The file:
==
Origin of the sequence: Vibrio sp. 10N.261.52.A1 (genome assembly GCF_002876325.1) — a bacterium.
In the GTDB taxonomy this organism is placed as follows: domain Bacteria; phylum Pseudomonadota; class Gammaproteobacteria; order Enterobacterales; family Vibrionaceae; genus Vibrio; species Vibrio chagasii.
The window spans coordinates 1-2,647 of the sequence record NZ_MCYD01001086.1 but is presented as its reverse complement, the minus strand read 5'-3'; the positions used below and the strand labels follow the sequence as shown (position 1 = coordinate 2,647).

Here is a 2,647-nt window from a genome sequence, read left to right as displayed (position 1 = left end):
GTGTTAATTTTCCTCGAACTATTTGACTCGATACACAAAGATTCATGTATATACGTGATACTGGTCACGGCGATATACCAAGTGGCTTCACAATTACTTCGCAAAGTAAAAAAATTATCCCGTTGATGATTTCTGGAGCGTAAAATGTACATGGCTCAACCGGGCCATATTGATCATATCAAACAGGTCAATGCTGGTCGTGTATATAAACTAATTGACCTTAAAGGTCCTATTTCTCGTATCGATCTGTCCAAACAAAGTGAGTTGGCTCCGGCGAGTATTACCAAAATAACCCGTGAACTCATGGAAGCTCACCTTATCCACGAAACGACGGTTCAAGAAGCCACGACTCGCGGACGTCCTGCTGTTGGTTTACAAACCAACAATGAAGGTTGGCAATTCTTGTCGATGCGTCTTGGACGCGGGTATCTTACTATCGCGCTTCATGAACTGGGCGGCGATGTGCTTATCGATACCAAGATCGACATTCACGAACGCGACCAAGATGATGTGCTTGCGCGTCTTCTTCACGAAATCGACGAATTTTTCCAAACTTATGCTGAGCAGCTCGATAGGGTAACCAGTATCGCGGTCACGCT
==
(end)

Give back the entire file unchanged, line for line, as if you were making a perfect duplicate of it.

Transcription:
Origin of the sequence: Vibrio sp. 10N.261.52.A1 (genome assembly GCF_002876325.1) — a bacterium.
In the GTDB taxonomy this organism is placed as follows: domain Bacteria; phylum Pseudomonadota; class Gammaproteobacteria; order Enterobacterales; family Vibrionaceae; genus Vibrio; species Vibrio chagasii.
The window spans coordinates 1-2,647 of the sequence record NZ_MCYD01001086.1 but is presented as its reverse complement, the minus strand read 5'-3'; the positions used below and the strand labels follow the sequence as shown (position 1 = coordinate 2,647).

Here is a 2,647-nt window from a genome sequence, read left to right as displayed (position 1 = left end):
GTGTTAATTTTCCTCGAACTATTTGACTCGATACACAAAGATTCATGTATATACGTGATACTGGTCACGGCGATATACCAAGTGGCTTCACAATTACTTCGCAAAGTAAAAAAATTATCCCGTTGATGATTTCTGGAGCGTAAAATGTACATGGCTCAACCGGGCCATATTGATCATATCAAACAGGTCAATGCTGGTCGTGTATATAAACTAATTGACCTTAAAGGTCCTATTTCTCGTATCGATCTGTCCAAACAAAGTGAGTTGGCTCCGGCGAGTATTACCAAAATAACCCGTGAACTCATGGAAGCTCACCTTATCCACGAAACGACGGTTCAAGAAGCCACGACTCGCGGACGTCCTGCTGTTGGTTTACAAACCAACAATGAAGGTTGGCAATTCTTGTCGATGCGTCTTGGACGCGGGTATCTTACTATCGCGCTTCATGAACTGGGCGGCGATGTGCTTATCGATACCAAGATCGACATTCACGAACGCGACCAAGATGATGTGCTTGCGCGTCTTCTTCACGAAATCGACGAATTTTTCCAAACTTATGCTGAGCAGCTCGATAGGGTAACCAGTATCGCGGTCACGCT